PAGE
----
• The 2022 launch of the Centre for Sustainable Healthcare Clinical Labs Sustainability Network (Clinical Labs Susnet).
  • European Federation of Clinical Biochemistry and Laboratory medicine (EFLM) published green and sustainable guidelines (2022), launched its educational programme for professional body representatives and launched its own green lab certification.
  • UCL’s Martin Farley has adapted the Laboratory Efficiency Assessment Framework tool to meet clinical laboratory needs, with several pilot studies taking place across the UK.
  • The Association of Clinical Biochemistry and Laboratory Medicine has established its own Green Champion group, facilitating conversation, education and promoting action.
  • The IBMS, ACB and RCPath collaboration with Greener NHS.

The sustainability conversations are taking place, best practices are being shared and the messages are being heard. Labs across the country are considering green certification and Green Champions are stepping forward. Labs have begun to question the way they practise, whether this is turning off an incubator when not in use, going paperless, cleaning out a freezer or looking at email policy to name a few examples. It can now be said that clinical laboratories are contributing to NHS sustainability aims. Yet, there is still a long way to go and sustainability isn’t just about decreasing carbon emissions. It is important to remember that there are 17 global SDGs, covering health, social and economy as well as the environment. It is by working with suppliers that a lab can truly look to supporting these goals.

Working with suppliers for social value

Social value is the way for the public sector to ensure its suppliers are companies that behave in a responsible and sustainable manner.

The UK Government has a responsibility to ensure public money is spent on services and products from companies that operate without damaging the environment.

The Social Value Model, which came into force on 1 Jan 2021, supports buyers to differentiate between suppliers, via the tendering process, based on how the company behaves towards society.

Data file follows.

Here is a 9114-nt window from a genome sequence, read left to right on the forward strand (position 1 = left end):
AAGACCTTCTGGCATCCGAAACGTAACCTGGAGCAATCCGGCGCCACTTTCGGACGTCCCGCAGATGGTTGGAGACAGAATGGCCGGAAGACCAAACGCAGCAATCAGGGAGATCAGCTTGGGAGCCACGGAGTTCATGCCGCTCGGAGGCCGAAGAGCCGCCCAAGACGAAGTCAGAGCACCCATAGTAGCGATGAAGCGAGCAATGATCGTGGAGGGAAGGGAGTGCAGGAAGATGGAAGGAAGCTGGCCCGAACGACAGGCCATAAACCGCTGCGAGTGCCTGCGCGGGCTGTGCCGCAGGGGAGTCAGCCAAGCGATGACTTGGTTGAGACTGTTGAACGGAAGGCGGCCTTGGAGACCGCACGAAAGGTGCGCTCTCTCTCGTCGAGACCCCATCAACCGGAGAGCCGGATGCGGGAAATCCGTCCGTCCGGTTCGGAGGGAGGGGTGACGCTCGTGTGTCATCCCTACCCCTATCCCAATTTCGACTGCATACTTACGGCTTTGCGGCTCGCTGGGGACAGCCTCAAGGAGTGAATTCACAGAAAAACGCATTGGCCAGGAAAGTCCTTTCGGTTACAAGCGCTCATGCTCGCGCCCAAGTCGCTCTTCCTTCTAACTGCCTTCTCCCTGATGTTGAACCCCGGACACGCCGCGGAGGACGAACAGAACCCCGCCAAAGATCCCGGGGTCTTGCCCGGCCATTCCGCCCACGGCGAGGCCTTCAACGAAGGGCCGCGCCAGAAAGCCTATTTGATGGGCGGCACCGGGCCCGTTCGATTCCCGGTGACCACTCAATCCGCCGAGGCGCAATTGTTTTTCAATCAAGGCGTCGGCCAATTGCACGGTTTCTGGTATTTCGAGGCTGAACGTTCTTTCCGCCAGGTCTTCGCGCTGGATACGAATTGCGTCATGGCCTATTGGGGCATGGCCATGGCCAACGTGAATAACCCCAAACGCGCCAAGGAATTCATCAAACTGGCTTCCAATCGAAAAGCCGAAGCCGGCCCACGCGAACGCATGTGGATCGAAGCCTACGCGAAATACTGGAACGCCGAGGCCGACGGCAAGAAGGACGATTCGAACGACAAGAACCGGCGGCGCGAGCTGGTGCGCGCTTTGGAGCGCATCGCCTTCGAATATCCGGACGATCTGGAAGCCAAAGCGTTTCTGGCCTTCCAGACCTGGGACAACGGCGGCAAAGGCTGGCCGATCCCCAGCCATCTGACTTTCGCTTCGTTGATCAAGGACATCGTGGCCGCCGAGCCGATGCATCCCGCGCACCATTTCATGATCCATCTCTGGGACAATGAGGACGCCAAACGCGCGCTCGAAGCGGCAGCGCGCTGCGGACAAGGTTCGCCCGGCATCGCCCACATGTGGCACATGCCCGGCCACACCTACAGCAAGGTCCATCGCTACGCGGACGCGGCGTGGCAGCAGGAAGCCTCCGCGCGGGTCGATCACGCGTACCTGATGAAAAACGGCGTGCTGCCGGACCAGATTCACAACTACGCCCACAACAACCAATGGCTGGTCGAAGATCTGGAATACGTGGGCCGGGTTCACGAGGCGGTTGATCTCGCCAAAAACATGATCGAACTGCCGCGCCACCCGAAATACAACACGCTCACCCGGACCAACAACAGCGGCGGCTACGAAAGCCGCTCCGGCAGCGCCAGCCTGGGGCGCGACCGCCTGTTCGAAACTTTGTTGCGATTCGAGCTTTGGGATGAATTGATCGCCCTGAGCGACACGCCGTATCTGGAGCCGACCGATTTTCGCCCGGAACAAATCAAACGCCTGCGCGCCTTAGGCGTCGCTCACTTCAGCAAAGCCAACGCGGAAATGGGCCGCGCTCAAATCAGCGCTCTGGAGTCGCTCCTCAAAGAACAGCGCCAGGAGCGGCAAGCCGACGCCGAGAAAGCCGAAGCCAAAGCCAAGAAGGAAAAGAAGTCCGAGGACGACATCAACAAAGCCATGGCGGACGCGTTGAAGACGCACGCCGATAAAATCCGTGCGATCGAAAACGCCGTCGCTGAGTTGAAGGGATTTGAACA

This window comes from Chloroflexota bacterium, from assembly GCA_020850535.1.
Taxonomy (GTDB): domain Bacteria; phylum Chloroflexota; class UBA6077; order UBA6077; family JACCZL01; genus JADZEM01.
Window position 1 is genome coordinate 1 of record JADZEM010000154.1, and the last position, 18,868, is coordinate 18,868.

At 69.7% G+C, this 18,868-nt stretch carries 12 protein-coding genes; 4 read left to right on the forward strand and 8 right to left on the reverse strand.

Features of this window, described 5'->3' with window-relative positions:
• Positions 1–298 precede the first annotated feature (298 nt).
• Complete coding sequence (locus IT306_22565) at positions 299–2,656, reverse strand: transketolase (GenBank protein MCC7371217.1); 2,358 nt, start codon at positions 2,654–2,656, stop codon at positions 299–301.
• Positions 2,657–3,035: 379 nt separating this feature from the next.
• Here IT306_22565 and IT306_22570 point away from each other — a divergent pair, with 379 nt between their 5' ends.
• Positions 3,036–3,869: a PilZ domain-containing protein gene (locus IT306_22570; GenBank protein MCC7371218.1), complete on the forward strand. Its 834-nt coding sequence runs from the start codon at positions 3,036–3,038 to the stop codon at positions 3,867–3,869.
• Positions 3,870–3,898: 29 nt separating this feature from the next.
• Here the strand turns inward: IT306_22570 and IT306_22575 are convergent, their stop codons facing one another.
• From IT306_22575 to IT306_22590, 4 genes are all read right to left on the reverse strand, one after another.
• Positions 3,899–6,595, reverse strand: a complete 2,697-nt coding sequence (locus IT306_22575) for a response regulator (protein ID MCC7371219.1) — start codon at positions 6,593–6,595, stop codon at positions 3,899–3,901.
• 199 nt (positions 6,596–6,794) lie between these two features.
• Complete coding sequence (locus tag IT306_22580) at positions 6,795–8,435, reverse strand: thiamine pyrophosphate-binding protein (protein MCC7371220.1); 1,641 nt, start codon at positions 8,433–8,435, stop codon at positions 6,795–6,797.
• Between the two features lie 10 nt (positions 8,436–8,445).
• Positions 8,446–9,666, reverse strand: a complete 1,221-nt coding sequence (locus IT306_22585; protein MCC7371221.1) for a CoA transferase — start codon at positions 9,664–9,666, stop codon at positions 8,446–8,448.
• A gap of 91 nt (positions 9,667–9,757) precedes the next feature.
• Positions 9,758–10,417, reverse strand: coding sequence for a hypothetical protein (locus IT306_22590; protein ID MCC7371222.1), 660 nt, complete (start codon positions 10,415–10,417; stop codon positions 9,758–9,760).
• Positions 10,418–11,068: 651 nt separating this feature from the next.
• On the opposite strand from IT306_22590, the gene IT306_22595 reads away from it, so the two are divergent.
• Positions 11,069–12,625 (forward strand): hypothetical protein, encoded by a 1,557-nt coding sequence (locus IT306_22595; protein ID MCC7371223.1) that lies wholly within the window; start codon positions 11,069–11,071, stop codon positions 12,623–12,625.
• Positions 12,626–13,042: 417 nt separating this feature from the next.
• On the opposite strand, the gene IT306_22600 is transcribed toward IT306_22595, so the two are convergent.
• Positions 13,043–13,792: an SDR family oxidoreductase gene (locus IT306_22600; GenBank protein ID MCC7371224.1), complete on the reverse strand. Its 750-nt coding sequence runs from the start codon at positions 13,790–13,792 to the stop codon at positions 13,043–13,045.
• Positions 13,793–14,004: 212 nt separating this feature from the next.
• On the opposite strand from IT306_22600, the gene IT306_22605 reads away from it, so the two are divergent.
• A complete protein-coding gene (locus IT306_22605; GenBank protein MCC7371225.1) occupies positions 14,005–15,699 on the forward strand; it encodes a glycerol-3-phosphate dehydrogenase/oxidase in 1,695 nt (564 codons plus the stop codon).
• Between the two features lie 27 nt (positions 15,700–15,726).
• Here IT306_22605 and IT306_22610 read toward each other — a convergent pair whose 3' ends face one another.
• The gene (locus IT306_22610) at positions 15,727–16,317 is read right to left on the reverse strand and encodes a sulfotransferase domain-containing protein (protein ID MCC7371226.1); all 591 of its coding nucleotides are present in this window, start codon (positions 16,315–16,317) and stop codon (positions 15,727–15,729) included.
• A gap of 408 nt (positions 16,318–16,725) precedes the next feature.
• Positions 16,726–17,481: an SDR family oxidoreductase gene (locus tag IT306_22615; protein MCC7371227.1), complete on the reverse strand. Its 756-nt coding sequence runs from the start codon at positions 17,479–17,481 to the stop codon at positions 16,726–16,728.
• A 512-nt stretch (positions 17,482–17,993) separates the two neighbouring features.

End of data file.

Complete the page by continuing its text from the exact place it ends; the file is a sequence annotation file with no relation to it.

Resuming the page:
The Social Value Model consists of five key themes:

  1. COVID recovery
  2. Tackling economic inequality
  3. Fighting climate change
  4. Equal opportunity
  5. Wellbeing

These five themes are further broken down into eight outcomes and 27 different criteria and can be linked back to the 17 SDGs.

It is clear from conversations with BIVDA, the national industry association representing  manufacturers and distributors of IVD products in the UK, that the role of social value in the tendering process is not clearly understood by all involved. BIVDA represents more than 95% of the industry and over two hundred organisations and they have been running sustainability seminars for its member organisations since 2021. At their most recent sustainability seminar, social value was discussed in some depth.

With the NHS commitment to reach net zero by 2040 for direct carbon emissions and for goods and service emissions from partners and suppliers by 2045, partnerships for the goal (SDG 17) are clearly required.

Building on existing UK Government procurement policy, in September 2021 the NHS England Public Board approved a roadmap to assist suppliers to align with the NHS net zero aims. The roadmap contains several key requirements to help achieve these targets (see list, right).

The Evergreen tool

The Evergreen Sustainable Supplier Assessment is a self-assessment and reporting tool for suppliers to share sustainability information with the NHS. The tool supports supplier sustainability engagement and assists in their understanding on how to align with the NHS net zero ambition. The tool provides a pathway for communication and data gathering.